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4.5 Stars

David McCullough is best-known for his weighty biographies of Truman and John Adams. 1776 was downright fluffy by comparison! This was an enjoyable departure from his usual topics and my main complaint was that I found myself wanting more.

McCullough skips over some of the most famous Americans in Paris, like Ben Franklin and Thomas Jefferson, and starts in 1830, when James Fenimore Cooper (of Last of the Mohicans fame) and Samuel Morse went to Paris to absorb the culture and cultivate their artistic sides. I hadn’t realized (or more likely, had forgotten) that Morse was an accomplished painter before he went on to invent the telegraph.

I mean seriously, what kind of talent just “dabbles” in epic paintings and then decides to do a bit of tinkering that changes communications forever?

In those early days, the voyage on a sailing ship was long and hazardous, and relatively few Americans went to Paris. Most that did were interesting in studying art or medicine. There is a fascinating chapter on the study of medicine in Paris, which was the most advanced in the world at that time. Warning: don’t eat lunch while reading about these “state-of-the-art” operating theaters.  Oliver Wendell Holmes, Sr. studied there and came back to eventually become dean of the Harvard Medical School.

Once steamships and the railroad became popular, thousands of Americans swarmed to Paris and McCullough’s focus widens considerably. It seems that for a time, Paris itself takes center stage. As a fan of that lovely city, I didn’t mind one bit. Pretty soon, it seemed like anyone who was anyone was traveling to Paris, taking in the sights, or making their marks. Mark Twain, Harriet Beecher Stowe, P.T. Barnum (with Tom Thumb) and George Catlin with a troop of Iowa Indians in full regalia, all make their appearances.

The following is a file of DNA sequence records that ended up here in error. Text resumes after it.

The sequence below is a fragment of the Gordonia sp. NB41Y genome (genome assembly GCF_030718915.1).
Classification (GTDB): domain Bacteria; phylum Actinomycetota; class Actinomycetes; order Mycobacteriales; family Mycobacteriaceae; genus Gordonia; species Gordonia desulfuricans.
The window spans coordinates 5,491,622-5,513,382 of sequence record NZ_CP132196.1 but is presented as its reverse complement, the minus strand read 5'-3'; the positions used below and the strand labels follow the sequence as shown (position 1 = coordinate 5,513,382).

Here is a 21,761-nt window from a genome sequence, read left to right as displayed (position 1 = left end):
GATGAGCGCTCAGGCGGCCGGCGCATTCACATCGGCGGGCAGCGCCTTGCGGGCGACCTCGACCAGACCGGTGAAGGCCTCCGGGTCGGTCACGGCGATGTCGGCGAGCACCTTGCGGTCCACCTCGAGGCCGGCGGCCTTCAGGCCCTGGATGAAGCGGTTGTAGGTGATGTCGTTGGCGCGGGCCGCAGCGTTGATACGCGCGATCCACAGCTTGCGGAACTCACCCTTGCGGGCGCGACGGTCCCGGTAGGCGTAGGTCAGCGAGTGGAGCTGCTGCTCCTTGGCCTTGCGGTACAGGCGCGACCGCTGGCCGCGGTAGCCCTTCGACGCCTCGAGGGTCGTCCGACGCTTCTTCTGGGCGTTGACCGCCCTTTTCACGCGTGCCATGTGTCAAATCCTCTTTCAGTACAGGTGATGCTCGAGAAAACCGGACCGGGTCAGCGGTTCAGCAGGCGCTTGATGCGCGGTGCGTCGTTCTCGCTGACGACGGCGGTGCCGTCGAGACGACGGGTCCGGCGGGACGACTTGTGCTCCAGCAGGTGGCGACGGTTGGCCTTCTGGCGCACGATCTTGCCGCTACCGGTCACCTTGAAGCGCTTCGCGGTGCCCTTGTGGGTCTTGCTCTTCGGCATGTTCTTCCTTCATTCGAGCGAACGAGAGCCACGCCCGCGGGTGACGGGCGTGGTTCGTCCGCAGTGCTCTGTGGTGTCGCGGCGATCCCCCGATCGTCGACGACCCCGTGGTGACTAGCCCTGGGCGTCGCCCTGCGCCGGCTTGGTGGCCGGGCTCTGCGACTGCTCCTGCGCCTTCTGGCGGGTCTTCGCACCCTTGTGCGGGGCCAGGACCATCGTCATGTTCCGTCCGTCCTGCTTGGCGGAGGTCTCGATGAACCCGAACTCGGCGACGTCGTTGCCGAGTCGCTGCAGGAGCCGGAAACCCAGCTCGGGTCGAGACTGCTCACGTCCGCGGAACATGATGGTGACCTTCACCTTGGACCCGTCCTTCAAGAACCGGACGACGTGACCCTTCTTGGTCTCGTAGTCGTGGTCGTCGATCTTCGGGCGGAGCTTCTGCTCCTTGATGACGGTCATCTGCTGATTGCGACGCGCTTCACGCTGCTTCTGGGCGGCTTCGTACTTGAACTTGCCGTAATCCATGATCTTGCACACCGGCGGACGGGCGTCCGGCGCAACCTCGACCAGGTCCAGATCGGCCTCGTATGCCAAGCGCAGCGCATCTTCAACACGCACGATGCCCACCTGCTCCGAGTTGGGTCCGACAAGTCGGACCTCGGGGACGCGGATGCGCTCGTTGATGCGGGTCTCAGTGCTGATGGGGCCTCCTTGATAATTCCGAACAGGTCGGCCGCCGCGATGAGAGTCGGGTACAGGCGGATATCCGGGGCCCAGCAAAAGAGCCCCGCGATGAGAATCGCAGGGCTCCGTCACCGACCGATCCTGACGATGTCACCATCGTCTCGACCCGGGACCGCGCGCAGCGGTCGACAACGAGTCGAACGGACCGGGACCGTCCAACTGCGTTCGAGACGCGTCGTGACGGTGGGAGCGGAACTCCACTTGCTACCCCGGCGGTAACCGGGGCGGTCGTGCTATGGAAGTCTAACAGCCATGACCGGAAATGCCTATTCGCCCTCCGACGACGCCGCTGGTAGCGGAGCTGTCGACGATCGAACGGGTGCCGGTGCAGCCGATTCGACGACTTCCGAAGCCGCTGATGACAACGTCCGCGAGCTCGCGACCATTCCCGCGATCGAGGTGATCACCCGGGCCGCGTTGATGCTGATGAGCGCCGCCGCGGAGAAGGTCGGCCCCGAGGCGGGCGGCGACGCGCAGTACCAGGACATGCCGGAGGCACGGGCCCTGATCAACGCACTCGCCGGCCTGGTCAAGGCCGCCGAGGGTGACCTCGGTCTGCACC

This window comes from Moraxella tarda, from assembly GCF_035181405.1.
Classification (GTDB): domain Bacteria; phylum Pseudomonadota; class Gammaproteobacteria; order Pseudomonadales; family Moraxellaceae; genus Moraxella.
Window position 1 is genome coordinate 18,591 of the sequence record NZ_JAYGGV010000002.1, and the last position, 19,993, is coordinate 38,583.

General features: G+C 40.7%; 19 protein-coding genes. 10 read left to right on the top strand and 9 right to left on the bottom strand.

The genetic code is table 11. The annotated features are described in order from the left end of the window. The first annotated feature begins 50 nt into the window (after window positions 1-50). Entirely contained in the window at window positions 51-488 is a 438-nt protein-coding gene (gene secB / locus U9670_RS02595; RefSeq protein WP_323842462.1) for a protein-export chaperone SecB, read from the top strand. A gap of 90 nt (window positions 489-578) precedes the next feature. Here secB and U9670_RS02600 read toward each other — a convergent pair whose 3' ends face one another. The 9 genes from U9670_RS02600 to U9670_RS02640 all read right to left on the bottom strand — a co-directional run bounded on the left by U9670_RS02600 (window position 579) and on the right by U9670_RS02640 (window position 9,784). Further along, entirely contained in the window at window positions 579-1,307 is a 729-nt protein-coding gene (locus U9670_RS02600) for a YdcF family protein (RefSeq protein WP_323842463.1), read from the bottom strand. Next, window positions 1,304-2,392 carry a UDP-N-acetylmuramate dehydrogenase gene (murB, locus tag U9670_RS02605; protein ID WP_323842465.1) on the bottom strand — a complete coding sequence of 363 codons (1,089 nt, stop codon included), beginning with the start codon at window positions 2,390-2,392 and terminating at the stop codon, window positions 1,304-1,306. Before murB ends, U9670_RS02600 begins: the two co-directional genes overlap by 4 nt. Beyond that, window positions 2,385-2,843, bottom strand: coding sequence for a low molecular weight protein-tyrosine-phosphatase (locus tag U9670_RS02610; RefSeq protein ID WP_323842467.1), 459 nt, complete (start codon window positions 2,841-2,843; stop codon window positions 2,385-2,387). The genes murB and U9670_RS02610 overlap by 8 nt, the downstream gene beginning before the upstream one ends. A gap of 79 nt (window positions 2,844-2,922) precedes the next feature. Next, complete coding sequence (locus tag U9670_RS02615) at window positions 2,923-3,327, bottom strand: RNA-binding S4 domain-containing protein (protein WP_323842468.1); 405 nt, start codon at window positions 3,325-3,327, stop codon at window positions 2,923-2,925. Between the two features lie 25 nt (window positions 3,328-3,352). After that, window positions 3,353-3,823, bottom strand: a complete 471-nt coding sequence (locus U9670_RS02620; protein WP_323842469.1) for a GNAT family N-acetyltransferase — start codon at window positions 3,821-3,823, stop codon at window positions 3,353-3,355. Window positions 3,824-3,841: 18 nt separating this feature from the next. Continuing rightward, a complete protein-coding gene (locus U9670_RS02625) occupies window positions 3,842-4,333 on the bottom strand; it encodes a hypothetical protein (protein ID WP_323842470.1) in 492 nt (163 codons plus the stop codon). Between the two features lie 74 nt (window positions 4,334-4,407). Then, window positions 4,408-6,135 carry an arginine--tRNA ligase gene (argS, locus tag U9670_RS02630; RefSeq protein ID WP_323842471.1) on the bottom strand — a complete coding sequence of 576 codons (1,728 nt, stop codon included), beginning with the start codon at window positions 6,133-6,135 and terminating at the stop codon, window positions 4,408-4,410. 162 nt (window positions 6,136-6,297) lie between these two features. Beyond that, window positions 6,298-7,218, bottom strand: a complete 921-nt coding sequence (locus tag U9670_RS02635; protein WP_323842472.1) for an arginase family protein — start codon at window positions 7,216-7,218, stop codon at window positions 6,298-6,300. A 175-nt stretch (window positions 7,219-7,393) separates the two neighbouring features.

Soon, McCullough zeroes in again, this time on American ambassador Elihu Washburne. Through his letters, we get a first-person account of the Siege of Paris (Franco-Prussian War) and the subsequent horrific Paris Commune. Even though I’ve read about these events in history books, this account was far more compelling and memorable.

Even though the entire city was laid low in the aftermath of the Commune, Paris never stays down for long, and Americans couldn’t stay away. Some of the most prominent to appear in the later part of the century were painters Mary Cassatt and John Singer Sargent. The final focus is on American sculptor August Saint-Gaudens, who did all of the work on the massive bronze statue of Admiral Farragut in Paris, as well as the casting of the mounted Sherman who stands on the edge of Central Park.

While McCullough seems to favor the visual artists in his choices of focus, he does give us a very good idea of how important Paris was to all sorts of influential Americans. It was interesting to see how many were able to absorb and enjoy the city’s many delights, all while remaining relentlessly patriotic and even more convinced of their “Americanism.”

I really don’t have any significant criticisms- I thoroughly enjoyed this book. I would have liked to read more about Henry James’ time in Paris (The Ambassadors and The American are among my favorites), and I was disappointed that the book ended with the end of the 19th century. I’d love to read more about Americans in Paris in the 1920’s. I’ll see what I can find and put it on my list!